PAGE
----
Resistance to Chang is a Normal Part of Growth
Undertaking a new goal of establishing a healthy habit starts as an exciting endeavor. Contemplating the result and how that will impact one’s life leads to hope of a better future. However, once an individual has begun his journey on the path, resistance will inevitably arrive in time. During those episodes of internal conflict, it is vital to remember that this should come as an expectation and not confirmation of a foolish decision to try something new.
Human beings’ brains evolved to strategically monitor risk as it relates to participating in new tasks. Our early ancestors had many threats within their environment, which required vigilance within the mind. As our species has continued to evolve, our threat levels have reduced significantly from ancient times to today. Although, our minds continuously produce thoughts of possibilities or scenarios that may never occur. The mind acts as if these thoughts are responses to external pressures, but in many instances, the reality is that these are reflexive thoughts to the advent of change.
Doubt Will Inevitable Creep Up On You – Acknowledge it, then Forge On
For example, I have attempted to learn a second language for a substantial period of time. I have started and quit a few times over the years. The main stumbling block to continuing the practice necessary to comprehending another language has been my mind’s thoughts of doubt. How long will this take? Will I ever be able to understand when a native speaker talks versus listening to recordings? These questions I have now were the same ones I held in the beginning. The task’s difficulty has not changed; only my response has shifted based on the wisdom of now realizing this is the paradox of the mind. I cannot stop the thoughts but accept their occurrence and continue toward the goal.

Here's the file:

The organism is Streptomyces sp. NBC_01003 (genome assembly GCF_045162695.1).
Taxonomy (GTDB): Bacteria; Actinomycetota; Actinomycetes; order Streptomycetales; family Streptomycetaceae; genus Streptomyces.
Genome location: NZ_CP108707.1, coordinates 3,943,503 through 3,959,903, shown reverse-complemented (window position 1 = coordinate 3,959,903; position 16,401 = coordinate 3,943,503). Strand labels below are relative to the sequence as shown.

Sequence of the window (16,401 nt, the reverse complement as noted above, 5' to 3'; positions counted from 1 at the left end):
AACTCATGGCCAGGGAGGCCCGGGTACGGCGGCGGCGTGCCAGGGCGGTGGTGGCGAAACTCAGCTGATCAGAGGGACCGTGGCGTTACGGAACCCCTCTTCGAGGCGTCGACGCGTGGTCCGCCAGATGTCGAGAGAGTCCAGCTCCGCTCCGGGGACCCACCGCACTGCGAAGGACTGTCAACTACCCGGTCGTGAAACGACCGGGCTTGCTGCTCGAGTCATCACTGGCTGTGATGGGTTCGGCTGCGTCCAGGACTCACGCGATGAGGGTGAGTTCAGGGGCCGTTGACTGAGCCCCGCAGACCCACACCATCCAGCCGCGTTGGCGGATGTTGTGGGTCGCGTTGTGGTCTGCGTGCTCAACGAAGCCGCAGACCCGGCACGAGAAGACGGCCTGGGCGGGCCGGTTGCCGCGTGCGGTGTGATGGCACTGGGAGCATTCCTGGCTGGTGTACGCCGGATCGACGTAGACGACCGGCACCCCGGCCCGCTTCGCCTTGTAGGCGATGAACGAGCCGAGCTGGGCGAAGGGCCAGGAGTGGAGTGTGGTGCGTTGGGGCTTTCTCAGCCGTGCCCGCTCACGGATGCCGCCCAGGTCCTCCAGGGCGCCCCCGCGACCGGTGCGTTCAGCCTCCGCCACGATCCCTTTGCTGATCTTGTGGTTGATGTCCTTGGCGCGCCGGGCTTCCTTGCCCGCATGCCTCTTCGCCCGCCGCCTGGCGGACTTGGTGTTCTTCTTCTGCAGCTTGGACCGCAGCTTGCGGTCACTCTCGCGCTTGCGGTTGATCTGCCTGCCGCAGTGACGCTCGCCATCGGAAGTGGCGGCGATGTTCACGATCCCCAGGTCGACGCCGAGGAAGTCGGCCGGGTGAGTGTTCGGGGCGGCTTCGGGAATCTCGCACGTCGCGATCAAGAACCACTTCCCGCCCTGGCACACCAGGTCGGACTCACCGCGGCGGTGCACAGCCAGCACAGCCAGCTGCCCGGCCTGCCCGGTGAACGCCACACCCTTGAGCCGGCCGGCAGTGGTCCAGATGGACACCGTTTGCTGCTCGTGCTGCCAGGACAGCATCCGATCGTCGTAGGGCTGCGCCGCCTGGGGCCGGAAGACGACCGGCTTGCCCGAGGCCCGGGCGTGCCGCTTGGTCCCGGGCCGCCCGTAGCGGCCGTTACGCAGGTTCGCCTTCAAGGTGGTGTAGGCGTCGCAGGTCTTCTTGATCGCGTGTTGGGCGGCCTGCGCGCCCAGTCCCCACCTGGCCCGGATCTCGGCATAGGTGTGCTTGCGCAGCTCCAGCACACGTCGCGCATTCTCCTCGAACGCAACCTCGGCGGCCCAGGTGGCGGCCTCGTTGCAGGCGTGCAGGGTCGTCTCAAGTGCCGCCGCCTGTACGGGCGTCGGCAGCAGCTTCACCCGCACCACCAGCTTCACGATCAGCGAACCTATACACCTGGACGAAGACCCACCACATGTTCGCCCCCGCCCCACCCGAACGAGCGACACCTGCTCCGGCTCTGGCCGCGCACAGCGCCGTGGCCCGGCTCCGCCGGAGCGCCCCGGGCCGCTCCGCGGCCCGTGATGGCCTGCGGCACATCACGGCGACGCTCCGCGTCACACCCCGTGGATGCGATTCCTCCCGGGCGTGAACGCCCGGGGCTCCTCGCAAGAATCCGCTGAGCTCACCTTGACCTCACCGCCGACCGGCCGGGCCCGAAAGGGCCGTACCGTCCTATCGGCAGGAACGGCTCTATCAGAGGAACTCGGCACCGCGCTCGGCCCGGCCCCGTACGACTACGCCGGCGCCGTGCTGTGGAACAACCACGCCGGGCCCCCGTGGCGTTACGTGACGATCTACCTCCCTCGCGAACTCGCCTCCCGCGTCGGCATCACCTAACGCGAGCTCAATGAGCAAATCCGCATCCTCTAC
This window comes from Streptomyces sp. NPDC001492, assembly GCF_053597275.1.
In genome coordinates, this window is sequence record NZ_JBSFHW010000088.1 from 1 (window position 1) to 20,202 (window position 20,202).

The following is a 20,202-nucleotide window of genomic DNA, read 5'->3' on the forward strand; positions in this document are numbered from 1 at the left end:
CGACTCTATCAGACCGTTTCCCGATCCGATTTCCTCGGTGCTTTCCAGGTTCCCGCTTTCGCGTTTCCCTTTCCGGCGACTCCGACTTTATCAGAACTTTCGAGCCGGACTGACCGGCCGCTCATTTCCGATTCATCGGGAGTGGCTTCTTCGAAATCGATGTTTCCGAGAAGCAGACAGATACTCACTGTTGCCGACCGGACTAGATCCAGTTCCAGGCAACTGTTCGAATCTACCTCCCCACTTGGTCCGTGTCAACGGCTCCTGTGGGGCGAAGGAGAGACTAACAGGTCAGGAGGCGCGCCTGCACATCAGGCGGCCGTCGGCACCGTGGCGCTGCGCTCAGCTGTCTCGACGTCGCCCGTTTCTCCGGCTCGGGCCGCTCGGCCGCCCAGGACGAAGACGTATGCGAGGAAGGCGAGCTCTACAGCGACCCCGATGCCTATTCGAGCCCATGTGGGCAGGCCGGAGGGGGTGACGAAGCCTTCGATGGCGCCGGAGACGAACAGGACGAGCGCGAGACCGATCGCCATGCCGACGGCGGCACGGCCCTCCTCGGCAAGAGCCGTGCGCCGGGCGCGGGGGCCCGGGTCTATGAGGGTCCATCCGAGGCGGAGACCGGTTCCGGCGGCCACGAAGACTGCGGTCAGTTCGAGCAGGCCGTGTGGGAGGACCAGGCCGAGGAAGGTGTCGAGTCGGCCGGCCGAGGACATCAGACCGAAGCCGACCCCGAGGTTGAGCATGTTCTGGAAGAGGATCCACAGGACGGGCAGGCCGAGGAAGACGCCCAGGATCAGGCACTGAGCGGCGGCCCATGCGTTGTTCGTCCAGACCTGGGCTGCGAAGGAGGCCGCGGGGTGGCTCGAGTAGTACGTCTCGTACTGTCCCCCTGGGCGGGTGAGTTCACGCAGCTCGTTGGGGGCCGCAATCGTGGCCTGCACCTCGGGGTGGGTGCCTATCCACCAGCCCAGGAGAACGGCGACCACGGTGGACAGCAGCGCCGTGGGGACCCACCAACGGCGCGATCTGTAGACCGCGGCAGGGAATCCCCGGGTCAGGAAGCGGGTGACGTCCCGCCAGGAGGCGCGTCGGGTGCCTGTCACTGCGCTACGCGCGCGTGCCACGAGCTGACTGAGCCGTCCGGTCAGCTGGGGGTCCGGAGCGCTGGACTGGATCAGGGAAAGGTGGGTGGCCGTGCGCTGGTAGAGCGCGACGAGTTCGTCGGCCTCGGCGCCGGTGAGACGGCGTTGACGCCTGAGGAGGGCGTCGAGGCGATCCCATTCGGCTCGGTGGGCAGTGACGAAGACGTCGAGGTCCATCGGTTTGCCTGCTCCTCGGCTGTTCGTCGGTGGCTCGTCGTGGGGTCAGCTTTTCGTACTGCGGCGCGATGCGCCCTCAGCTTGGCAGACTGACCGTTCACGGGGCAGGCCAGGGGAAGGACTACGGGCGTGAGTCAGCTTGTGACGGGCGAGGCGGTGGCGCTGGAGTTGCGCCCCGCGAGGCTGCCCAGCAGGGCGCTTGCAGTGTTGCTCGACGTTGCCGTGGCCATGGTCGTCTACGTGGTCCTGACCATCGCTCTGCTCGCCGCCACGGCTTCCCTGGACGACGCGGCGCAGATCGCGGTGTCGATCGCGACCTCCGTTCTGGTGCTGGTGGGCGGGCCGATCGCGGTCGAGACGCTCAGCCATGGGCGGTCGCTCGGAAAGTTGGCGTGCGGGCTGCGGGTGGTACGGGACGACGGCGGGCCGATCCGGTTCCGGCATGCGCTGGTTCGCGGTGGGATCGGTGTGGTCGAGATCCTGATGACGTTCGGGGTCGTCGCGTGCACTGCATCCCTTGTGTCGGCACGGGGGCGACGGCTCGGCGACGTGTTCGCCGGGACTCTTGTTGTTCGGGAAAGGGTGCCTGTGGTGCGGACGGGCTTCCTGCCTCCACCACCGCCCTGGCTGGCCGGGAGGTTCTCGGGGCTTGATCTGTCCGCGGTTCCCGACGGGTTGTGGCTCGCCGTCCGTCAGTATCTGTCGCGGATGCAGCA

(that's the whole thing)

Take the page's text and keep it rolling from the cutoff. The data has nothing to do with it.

Comprehending the mind’s paradox is essential, considering Lally (2010) found that the average time for subjects establishing a new habit reached that point at 66 days. However, the range of individual participants was between 18 and 254 days. So, based on the individual developing the habit, it could take less than a month or over eight months!
Dealing with disbelief requires self-awareness around the mind’s reflexive thoughts. Accepting that truth will make developing habits less difficult; fighting the thought creates fatigue. There is only so much mental energy we have available to expend in a given day. Understanding our mind’s reflexive tendency to make situations more difficult can lead us to at least not making things worse. That fact alone should cause us to pause and reflect properly before we act on doubt.
3 Steps to Busting Self-Doubt
Next time you commit to a new goal or try to establish a new habit, keep in mind these three tips:
1. Every new task comes with a learning curve. Unless you are a natural genius, you won’t succeed right away. Just like learning to walk or to ride a bike, you fall, get hurt, but stand up and keep doing it till you become great at it. Expect these difficulties and “roll” with it.
2. Realize that the inner negative chatter can try to derail you through doubts and other self-defeating chatter. Know that this chatter is only temporary. You have the power to keep going when those thoughts arise.
3. Know your WHY – keep in mind daily Why you want to achieve this goal? Why do you want to adopt this new habit? This can help keep you going during the times the “going gets tough.”
Vertis Williams is a Positive Habits Life Coach and a Mindfulness Trainer. He is a regular presenter at employee and team-development events. Contact him to request more info on his Workshops or on his Coaching Services! Click HERE to Request a Complimentary Habit Coaching Session!